Effective January 1st 2016 Austria transposed several regulations from
as well as additional EU regulations into national law. For this purpose, Austria enacted what is called the “EU-Quality Regulations-Implementation Act” (Bundesgesetz zur Durchführung des Unionsrechts auf dem Gebiet der biologischen Produktion, geschützten Herkunftsangaben und traditionellen Spezialitäten, in short: EU-Qualitätsregelungen-Durchführungsgesetz, abbreviated as EU-QuaDG).
The act dates back to a draft legislation from early 2014 which (after some criticism) was eventually dropped and – without going through a new review process – was reintroduced for parliamentary approval in September 2015 in the now enacted version. The act inter alia stipulates the following regulations:
Under the act the provincial governors (Landeshauptmann) are the competent authorities for official controls as set out in Regulation (EC) 882/2004. The provincial governors are (inter alia) responsible (within their respective local jurisdiction) to oversee the work of accredited control units (Kontrollstellen). These accredited control units are responsible (Sect. 3 of the Act) for
In terms of nationwide coordination of official controls, the act establishes a “control commission” with the task to inter alia propose and approve guidelines and handbooks, propose control schedules, coordinate the work of the involved authorities and clarify questions of interpretation relating to controls.
The act stipulates the following duties for operators in the foodstuff industry:
Operators are obliged to put their activity under the control of a control unit (i.e. notify the control unit) before they place products on the market. They are further obliged to tolerate all controls under the act and support the controlling authorities in fulfilling their duties (including the obligation to provide a competent person during controls to the inspector/inspection team). Operators are also obliged to enable (i.e. allow) the controlling authorities to review business documents and provide all other information relevant to the inspection (Sect. 8 Para 2 of the act).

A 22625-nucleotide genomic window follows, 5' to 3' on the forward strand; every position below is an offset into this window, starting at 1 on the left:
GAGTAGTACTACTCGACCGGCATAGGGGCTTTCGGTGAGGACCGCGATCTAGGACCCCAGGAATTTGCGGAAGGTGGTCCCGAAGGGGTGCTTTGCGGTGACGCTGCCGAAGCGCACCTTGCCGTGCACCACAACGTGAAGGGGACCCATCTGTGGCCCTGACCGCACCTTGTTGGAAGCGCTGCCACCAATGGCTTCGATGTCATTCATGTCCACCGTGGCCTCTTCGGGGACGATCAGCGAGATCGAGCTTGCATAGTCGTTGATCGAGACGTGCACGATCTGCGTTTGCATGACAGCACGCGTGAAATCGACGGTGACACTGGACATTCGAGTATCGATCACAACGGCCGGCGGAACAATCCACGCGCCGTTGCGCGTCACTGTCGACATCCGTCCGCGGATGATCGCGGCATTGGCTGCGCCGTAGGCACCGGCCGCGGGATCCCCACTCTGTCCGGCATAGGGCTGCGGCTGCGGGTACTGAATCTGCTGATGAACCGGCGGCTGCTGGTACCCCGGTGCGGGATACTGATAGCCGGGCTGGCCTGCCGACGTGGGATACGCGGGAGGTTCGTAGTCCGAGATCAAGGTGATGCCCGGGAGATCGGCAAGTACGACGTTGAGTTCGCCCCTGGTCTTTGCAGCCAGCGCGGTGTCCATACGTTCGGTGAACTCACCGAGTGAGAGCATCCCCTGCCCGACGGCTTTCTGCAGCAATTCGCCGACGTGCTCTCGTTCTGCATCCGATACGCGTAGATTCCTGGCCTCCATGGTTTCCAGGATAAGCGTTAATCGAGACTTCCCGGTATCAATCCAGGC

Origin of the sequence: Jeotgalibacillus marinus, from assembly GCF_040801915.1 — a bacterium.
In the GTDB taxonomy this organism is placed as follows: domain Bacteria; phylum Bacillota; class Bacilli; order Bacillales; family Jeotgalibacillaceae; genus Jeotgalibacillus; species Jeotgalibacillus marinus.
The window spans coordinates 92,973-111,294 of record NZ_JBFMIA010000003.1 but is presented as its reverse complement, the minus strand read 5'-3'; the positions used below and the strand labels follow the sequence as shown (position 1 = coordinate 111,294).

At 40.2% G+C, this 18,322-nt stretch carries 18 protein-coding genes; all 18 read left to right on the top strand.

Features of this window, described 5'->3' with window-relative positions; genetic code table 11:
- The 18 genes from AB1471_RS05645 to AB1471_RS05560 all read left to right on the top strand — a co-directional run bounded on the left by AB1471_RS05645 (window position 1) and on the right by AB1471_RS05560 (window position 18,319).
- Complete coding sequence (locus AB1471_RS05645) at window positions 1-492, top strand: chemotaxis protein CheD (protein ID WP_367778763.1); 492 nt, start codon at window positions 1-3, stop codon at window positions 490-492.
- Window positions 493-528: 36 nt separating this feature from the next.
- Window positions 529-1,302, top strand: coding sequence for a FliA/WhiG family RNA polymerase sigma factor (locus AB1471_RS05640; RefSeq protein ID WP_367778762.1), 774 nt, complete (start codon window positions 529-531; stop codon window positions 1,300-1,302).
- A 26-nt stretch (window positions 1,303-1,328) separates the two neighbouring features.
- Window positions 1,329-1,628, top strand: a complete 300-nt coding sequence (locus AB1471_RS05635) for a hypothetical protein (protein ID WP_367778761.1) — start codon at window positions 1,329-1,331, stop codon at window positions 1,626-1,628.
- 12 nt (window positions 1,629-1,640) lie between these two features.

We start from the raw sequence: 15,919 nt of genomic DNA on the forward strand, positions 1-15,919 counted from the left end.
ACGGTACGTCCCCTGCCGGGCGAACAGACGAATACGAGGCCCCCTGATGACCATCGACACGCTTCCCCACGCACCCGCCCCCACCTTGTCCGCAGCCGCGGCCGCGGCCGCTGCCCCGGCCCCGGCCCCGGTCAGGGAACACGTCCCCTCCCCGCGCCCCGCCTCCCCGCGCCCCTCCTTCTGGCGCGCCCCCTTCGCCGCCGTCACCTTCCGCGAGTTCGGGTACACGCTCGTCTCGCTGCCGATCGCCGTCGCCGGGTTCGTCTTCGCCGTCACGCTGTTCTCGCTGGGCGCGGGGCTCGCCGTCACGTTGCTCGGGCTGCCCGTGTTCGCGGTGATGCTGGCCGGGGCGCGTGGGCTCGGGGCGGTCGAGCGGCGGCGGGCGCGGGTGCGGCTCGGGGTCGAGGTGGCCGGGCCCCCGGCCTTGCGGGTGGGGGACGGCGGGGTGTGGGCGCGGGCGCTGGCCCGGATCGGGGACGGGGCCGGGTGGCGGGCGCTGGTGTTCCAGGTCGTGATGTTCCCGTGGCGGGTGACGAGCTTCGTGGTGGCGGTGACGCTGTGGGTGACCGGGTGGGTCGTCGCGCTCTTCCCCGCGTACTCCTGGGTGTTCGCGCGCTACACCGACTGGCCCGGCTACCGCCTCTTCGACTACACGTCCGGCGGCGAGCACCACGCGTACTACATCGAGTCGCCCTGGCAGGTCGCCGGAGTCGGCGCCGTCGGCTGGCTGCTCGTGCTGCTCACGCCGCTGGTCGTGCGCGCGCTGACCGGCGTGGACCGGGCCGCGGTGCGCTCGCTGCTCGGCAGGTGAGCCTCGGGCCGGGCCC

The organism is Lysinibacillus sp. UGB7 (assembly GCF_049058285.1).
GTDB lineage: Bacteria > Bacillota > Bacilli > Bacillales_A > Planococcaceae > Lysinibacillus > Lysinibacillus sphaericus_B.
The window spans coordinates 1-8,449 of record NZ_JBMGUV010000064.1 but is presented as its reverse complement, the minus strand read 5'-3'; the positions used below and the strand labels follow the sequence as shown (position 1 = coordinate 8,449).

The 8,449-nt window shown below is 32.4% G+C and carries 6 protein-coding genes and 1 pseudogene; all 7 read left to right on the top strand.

Violations of the act and the respective EU/EC-regulations mentioned in the act are punishable (Sect. 18 of the act) with fines of up to Euro 50,000.00 (Euro 100,000.00 in case of repeated offences). The act stipulates that the attempt to commit an offence under the act is punishable. Furthermore, the act foresees a minimum fine of Euro 700.00 (for first offenders; Euro 4,000.00 in case of repeated offences) regarding violations of
if the offender knows that his/her act is unlawful and the consequences of the violation are not insignificant. Based on case law in Austria according to which any professional operator is obliged to know the applicable laws and regulations of his trade and that almost all violations of a law are deemed to be significant, it is to be expected that the authorities will apply the minimum fine in the majority of cases.
The statute of limitations for violations of the act is extended to two years (Sect. 18 para 4 of the act) and the act foresees several reporting mechanisms to ensure that all relevant authorities are informed of the outcome of proceedings.
Link to the EU-Quality Regulations-Implementation Act (in German)
Tags: Öko-Verordnung, organic foods, agricultural products, EU-QuaDG, Kontrollstelle, Kontrollausschuss, eco-labelling, bio-labelling, geographical indications